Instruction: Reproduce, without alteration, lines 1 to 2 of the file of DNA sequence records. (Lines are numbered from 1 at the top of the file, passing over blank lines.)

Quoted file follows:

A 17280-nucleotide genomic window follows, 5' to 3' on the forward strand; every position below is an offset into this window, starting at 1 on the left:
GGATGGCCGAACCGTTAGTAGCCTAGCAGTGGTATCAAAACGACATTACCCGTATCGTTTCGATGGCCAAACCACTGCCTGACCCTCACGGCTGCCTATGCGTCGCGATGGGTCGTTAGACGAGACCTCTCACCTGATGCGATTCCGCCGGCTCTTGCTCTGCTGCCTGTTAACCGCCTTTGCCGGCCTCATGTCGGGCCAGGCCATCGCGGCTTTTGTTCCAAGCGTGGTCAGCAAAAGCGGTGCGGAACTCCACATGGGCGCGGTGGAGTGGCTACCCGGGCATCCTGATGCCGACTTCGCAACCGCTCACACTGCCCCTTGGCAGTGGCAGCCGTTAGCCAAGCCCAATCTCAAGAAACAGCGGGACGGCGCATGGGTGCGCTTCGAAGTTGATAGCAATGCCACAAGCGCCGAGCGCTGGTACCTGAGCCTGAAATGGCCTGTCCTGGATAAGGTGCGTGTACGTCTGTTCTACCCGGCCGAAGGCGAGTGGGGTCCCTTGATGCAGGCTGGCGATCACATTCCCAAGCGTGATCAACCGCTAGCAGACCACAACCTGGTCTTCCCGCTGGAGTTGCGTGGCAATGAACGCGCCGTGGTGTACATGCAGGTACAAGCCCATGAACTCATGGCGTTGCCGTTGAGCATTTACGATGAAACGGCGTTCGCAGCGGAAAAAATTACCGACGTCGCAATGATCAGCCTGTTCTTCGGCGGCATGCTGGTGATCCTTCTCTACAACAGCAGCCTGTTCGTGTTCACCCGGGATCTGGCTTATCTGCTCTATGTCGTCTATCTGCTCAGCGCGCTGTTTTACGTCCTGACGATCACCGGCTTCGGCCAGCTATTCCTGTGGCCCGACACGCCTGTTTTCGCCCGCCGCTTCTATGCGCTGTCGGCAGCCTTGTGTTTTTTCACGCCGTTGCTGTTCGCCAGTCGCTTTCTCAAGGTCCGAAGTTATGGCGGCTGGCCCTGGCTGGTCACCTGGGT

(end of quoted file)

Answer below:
A 17280-nucleotide genomic window follows, 5' to 3' on the forward strand; every position below is an offset into this window, starting at 1 on the left:
GGATGGCCGAACCGTTAGTAGCCTAGCAGTGGTATCAAAACGACATTACCCGTATCGTTTCGATGGCCAAACCACTGCCTGACCCTCACGGCTGCCTATGCGTCGCGATGGGTCGTTAGACGAGACCTCTCACCTGATGCGATTCCGCCGGCTCTTGCTCTGCTGCCTGTTAACCGCCTTTGCCGGCCTCATGTCGGGCCAGGCCATCGCGGCTTTTGTTCCAAGCGTGGTCAGCAAAAGCGGTGCGGAACTCCACATGGGCGCGGTGGAGTGGCTACCCGGGCATCCTGATGCCGACTTCGCAACCGCTCACACTGCCCCTTGGCAGTGGCAGCCGTTAGCCAAGCCCAATCTCAAGAAACAGCGGGACGGCGCATGGGTGCGCTTCGAAGTTGATAGCAATGCCACAAGCGCCGAGCGCTGGTACCTGAGCCTGAAATGGCCTGTCCTGGATAAGGTGCGTGTACGTCTGTTCTACCCGGCCGAAGGCGAGTGGGGTCCCTTGATGCAGGCTGGCGATCACATTCCCAAGCGTGATCAACCGCTAGCAGACCACAACCTGGTCTTCCCGCTGGAGTTGCGTGGCAATGAACGCGCCGTGGTGTACATGCAGGTACAAGCCCATGAACTCATGGCGTTGCCGTTGAGCATTTACGATGAAACGGCGTTCGCAGCGGAAAAAATTACCGACGTCGCAATGATCAGCCTGTTCTTCGGCGGCATGCTGGTGATCCTTCTCTACAACAGCAGCCTGTTCGTGTTCACCCGGGATCTGGCTTATCTGCTCTATGTCGTCTATCTGCTCAGCGCGCTGTTTTACGTCCTGACGATCACCGGCTTCGGCCAGCTATTCCTGTGGCCCGACACGCCTGTTTTCGCCCGCCGCTTCTATGCGCTGTCGGCAGCCTTGTGTTTTTTCACGCCGTTGCTGTTCGCCAGTCGCTTTCTCAAGGTCCGAAGTTATGGCGGCTGGCCCTGGCTGGTCACCTGGGT